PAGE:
There’s no such thing as Standard English. Eline Laperre – @eline_laperre

Eline Laperre

Published 24 February 2020

What if I told you there’s no such thing as Standard English? Don’t worry, this doesn’t mean all your efforts in teaching or learning English (or both) have been in vain, but linguistically speaking, there is not just one Standard English, and even first-language (L1) speakers of English can sound very different from each other. So instead of trying to learn or teach ‘Standard English’, which most L1 speakers don’t even use anyway, it’s more important to focus on teaching or learning how to communicate in English.

There is more than one variety of English.

English is spoken all around the world, and has official or special status in more than 80 countries (Crystal 2019: 114). So it comes as no surprise that there are many different varieties of English: depending on where in the world English is spoken, there will be some differences in grammar, pronunciation, vocabulary and so on. Just a few varieties of English are:

  • British English,
  • American English,
  • Australian English,
  • South African English,
  • Irish English,
  • Canadian English,
  • Scottish English,
  • New Zealand English,
  • Caribbean English.

For example, a ‘biscuit’ in British English is called a ‘cookie’ in American English, and the vowel in the word ‘bath’ sounds different in many varieties of English, like Welsh, Irish, British and American English.

Because of these differences, many varieties of English each have their own standard variety as well. Some examples are General American, Standard British English, General Australian, and Standard Scottish English. So there is not just one Standard English: there are several Standard Englishes. But not many people actually speak a standard variety of English: many people speak their own dialects, and have their own accents that can be very different from the standard form.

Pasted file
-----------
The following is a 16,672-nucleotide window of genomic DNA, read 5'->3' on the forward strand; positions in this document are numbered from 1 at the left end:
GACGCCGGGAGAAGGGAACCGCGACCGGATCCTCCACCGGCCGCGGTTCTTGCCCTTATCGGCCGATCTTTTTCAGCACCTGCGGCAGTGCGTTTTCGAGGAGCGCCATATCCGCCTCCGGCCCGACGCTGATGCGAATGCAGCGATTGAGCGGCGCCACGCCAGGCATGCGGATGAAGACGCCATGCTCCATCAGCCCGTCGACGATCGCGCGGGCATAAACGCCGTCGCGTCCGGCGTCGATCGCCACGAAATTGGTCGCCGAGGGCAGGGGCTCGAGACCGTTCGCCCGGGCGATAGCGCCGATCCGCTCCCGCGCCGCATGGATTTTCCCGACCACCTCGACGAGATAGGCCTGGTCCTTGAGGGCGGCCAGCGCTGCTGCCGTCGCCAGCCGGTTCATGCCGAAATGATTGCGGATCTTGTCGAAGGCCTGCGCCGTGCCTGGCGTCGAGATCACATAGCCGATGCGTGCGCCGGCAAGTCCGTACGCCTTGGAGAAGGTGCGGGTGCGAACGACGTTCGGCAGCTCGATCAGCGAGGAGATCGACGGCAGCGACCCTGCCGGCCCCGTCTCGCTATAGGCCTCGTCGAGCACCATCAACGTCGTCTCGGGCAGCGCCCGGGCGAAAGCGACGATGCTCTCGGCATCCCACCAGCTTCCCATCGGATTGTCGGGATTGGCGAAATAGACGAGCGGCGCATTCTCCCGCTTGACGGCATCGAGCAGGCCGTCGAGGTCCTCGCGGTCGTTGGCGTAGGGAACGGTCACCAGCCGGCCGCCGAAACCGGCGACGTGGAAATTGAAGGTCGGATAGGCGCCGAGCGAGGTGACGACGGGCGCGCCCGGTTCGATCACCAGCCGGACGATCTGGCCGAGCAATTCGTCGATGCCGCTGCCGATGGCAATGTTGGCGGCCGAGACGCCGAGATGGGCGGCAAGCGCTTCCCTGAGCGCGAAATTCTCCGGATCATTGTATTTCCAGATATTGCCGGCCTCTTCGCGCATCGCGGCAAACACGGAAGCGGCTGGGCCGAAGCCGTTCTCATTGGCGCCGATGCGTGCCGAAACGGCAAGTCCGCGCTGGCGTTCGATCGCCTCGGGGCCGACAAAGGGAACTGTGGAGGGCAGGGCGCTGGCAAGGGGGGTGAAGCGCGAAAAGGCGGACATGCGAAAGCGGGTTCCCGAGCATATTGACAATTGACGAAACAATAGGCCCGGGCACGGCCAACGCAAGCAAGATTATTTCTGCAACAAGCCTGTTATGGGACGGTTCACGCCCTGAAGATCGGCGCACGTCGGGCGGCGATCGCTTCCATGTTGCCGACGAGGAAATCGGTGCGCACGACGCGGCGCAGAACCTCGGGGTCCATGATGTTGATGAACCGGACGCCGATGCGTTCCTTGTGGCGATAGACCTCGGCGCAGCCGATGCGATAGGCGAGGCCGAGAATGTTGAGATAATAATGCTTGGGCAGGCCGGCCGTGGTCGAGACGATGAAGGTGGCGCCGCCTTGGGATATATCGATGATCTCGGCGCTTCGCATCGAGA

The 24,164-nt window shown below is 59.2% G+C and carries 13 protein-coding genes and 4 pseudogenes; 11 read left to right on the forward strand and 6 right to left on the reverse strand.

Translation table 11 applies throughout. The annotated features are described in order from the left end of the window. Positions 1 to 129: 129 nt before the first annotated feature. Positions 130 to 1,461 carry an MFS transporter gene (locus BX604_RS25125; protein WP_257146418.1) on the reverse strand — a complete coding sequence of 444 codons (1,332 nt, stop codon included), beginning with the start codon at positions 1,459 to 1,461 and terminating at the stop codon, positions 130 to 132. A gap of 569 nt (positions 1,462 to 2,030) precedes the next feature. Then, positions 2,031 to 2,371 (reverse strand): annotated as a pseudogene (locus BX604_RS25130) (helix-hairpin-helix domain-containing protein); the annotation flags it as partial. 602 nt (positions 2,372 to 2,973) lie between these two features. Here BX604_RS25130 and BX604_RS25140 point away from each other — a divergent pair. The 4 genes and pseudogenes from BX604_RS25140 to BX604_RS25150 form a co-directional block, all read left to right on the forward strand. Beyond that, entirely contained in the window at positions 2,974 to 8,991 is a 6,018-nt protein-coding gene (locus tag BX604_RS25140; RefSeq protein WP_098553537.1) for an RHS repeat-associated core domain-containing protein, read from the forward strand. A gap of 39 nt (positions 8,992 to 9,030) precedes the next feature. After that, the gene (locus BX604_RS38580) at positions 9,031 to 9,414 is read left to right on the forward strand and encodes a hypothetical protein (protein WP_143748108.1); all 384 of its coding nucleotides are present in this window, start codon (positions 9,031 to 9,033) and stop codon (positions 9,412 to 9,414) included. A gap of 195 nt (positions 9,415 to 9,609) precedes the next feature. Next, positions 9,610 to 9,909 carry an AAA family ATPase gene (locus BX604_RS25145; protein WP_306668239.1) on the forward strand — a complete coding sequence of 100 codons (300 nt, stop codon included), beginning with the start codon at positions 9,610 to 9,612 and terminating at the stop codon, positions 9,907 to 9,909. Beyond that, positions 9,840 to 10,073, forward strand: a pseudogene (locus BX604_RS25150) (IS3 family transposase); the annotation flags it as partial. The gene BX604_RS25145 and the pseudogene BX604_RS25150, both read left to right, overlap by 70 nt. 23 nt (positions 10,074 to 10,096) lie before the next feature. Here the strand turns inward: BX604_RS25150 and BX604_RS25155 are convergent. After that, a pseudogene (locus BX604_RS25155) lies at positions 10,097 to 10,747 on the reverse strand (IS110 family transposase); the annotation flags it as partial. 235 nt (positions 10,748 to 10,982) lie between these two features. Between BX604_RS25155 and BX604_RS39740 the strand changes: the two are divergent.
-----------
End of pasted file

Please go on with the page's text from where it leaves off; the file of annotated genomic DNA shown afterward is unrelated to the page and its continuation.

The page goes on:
What are dialects and accents?

For example, someone born in Yorkshire in England may speak using a Yorkshire dialect, in which, for example, reflexive pronouns ‘hisself and theirself’ exist alongside ‘myself’ and ‘yourself’. The definite article ‘the’ is reduced to a ‘t’, and the simple past tense of some irregular verbs takes the same form as the present perfect tense, as in ’She done that yesterday.’ (Beal 2008: 375, 379).

On the other hand, someone from the West Country in England may speak in a West Country dialect, and could, for example, overuse articles such as ‘I stayed until the Christmas’, or use a subject pronoun where you would not use it in Standard British English, as in ‘I gave it to she’ (Wagner 2008: 418, 421).

Accent, on the other hand, only refers to the way speakers pronounce their language. So someone from Scotland may have a Scottish accent, and for example pronounce vowel in ‘book’ in the same way as in ‘goose’ (Stuart-Smith 2008: 55), but also use the Scots dialect, and say things like: “Tha’s pure barry!”, (That’s excellent!).

Standard Englishes also all come with their own standard accent. In British English, the standard accent is Received Pronunciation, although it is becoming less and less common as the norm in the media, in favour of more diversity when it comes to accents. For example, that’s why you can often hear TV presenters in the UK speak with a moderate (not too strong) regional accent, but a more ‘standard’ grammar.

So what are Standard Englishes?